As a native New Mexican, every fall I have been accustomed to seeing lots of red chile ristras decorating what seems like every street corner beginning in September. Earlier, the signs of the New Mexican chile season are apparent, with the scent of fresh chile roasting becoming almost ubiquitous in cities like Albuquerque.
What is a chile ristra?
A chile ristra is a very common way of drying red chile for later use in New Mexico. It has been dried this way for many generations, but more and more people buy them simply to use as decorations. Personally, I would never use chile simply as a way to decorate, as the flavor they possess is usually fantastic.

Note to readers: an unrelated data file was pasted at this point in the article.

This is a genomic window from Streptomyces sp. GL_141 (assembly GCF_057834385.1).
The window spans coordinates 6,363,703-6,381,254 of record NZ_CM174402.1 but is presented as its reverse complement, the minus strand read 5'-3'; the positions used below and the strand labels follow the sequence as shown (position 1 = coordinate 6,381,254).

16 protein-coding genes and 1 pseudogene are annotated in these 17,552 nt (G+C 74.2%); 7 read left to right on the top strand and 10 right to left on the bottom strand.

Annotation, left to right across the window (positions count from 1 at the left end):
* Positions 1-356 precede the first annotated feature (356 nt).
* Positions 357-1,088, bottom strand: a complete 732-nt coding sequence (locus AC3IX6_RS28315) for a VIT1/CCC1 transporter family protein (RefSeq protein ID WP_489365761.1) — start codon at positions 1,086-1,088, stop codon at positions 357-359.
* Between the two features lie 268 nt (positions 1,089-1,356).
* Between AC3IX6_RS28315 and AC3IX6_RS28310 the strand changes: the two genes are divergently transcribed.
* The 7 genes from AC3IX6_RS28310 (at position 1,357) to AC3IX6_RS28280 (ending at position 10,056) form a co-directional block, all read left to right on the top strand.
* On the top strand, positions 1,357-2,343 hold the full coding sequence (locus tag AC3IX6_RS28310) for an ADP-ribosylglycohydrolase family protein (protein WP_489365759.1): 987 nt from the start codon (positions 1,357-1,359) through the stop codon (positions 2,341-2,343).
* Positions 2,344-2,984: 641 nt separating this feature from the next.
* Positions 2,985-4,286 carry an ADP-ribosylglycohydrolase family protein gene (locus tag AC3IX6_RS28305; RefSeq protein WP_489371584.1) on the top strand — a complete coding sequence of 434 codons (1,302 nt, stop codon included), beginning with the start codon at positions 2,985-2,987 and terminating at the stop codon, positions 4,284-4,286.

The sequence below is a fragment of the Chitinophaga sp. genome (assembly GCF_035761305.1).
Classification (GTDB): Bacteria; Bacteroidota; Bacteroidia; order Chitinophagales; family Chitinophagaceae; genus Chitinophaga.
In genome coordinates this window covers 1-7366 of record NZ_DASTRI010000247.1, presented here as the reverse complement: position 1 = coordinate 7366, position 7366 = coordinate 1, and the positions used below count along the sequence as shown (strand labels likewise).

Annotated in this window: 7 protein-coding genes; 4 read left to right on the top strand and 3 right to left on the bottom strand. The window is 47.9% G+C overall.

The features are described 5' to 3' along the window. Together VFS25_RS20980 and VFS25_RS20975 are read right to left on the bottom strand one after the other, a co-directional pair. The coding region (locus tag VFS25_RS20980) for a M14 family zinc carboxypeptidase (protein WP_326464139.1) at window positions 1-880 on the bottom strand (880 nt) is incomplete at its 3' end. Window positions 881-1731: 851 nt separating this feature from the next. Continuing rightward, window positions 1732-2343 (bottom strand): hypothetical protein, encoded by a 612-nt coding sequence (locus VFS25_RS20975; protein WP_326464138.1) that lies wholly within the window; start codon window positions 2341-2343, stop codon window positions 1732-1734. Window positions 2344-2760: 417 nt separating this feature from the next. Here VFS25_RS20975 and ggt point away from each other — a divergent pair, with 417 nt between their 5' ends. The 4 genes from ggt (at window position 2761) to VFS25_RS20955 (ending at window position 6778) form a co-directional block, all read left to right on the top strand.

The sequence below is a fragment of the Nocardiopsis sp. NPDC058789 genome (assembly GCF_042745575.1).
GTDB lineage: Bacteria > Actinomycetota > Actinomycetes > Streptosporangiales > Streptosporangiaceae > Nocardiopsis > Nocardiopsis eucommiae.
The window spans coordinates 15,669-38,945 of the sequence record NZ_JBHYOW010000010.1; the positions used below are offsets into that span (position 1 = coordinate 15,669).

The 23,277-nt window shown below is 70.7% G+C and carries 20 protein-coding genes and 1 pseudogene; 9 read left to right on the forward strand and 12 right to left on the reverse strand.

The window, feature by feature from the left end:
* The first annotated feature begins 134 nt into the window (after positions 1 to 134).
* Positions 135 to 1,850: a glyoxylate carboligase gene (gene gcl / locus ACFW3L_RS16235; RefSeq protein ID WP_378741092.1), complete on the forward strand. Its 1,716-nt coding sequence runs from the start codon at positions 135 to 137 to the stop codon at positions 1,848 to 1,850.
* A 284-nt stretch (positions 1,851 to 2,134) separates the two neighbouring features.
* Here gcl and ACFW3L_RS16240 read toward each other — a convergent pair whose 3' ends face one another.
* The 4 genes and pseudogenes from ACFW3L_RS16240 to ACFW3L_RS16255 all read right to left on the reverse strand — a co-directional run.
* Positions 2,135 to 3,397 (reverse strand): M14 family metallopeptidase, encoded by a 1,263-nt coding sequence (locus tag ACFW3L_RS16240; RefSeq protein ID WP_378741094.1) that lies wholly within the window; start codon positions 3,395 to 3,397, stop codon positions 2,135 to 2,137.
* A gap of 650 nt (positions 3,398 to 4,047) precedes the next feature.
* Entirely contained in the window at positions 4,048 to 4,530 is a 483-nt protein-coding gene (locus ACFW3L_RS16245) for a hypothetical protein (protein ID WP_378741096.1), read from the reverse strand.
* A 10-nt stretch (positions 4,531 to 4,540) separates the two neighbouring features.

In my experience, a chile ristra which is kept well can look great for at least two years. The flavor of the chile doesn’t really fade too much in that time, as it is whole. It keeps its flavor much longer than a red chile powder typically would.
My favorite dishes to make with the red chile that I take off from the bottom of the ristra are posole and carne adobada, pork stewed in red chile. Posole, which is the name for both nixtamalized corn and a hearty soup is a wonderful winter food in both New Mexico and old Mexico.
How to buy chile ristras
My favorite place to get ristras has always been Farmers Chile Market, as they are made with sandia chile, which has a great heat level for most cooking. I’ve heard that they will start shipping in 2022, so hopefully that will be useful for people looking to buy ristras in states besides New Mexico.
Check here if you are looking for a guide to cook up a delicious New Mexican green chile sauce.
If you want to know more about the addictive, delicious and nutritious staple food, check out my post New Mexico Chile Culture too.